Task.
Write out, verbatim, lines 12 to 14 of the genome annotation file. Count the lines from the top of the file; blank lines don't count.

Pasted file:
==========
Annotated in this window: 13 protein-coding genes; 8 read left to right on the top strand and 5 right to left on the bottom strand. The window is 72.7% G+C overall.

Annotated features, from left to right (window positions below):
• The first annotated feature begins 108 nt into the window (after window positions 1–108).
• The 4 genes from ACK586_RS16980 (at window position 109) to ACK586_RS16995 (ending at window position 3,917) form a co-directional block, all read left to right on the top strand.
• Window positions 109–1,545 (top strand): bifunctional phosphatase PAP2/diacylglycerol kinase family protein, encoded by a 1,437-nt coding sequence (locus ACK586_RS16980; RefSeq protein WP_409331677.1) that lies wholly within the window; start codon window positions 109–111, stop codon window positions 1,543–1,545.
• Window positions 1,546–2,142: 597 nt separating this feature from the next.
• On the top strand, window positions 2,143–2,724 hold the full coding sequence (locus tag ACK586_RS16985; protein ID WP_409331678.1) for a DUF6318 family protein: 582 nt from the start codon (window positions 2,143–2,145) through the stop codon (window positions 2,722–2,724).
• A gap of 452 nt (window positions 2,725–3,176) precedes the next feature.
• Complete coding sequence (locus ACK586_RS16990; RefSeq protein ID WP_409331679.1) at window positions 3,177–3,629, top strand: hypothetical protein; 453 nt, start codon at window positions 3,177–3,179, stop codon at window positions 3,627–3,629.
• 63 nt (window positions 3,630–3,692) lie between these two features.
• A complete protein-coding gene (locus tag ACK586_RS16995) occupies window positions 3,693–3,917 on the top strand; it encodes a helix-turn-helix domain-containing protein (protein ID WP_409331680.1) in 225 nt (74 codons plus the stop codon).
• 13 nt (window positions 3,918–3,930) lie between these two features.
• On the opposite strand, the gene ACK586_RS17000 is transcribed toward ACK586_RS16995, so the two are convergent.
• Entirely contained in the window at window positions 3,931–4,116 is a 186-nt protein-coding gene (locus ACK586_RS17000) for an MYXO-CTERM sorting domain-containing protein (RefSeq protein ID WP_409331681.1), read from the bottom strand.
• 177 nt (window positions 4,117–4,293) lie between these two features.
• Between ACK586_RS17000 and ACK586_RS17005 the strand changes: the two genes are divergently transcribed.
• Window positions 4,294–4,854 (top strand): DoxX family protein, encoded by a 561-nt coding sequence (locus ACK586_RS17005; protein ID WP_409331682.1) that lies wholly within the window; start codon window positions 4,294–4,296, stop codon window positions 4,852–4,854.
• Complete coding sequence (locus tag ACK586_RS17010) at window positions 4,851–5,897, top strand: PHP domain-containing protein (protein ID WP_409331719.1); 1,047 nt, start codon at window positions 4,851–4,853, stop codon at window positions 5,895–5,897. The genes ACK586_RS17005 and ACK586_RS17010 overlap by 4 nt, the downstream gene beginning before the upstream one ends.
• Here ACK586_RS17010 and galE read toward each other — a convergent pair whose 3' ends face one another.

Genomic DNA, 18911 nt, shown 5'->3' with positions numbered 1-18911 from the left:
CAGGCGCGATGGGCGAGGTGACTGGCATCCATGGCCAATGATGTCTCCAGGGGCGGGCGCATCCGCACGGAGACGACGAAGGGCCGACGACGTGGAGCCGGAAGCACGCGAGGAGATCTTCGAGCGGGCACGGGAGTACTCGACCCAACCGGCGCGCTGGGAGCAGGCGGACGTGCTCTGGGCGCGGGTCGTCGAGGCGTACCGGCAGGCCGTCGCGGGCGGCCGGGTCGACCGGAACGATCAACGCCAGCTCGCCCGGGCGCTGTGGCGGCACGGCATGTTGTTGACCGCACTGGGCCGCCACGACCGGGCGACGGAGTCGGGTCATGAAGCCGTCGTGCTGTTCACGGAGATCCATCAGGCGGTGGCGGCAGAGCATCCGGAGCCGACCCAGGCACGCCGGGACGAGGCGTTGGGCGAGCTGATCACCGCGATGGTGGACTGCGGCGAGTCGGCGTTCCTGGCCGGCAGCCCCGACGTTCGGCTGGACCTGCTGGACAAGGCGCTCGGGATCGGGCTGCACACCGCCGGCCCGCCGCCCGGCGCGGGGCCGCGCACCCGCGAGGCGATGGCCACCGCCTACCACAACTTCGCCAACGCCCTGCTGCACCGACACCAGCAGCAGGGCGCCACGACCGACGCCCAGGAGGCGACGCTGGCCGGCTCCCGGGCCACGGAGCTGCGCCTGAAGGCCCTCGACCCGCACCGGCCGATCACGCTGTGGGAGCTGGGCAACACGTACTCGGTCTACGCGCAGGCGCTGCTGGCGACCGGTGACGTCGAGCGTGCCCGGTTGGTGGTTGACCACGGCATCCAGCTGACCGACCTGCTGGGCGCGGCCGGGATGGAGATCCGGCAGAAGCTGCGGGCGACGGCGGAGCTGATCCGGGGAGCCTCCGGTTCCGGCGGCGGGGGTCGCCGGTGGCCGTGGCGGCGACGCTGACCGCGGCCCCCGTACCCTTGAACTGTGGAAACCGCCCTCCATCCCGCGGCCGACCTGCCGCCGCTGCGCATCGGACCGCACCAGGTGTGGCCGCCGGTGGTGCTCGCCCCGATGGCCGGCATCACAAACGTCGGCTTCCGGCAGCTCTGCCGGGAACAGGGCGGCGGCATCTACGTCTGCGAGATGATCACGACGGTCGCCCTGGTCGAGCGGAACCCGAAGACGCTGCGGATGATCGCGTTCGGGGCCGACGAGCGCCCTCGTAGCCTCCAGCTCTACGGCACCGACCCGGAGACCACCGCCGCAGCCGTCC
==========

• 13 nt (window positions 3,918–3,930) lie between these two features.
• On the opposite strand, the gene ACK586_RS17000 is transcribed toward ACK586_RS16995, so the two are convergent.
• Entirely contained in the window at window positions 3,931–4,116 is a 186-nt protein-coding gene (locus ACK586_RS17000) for an MYXO-CTERM sorting domain-containing protein (RefSeq protein ID WP_409331681.1), read from the bottom strand.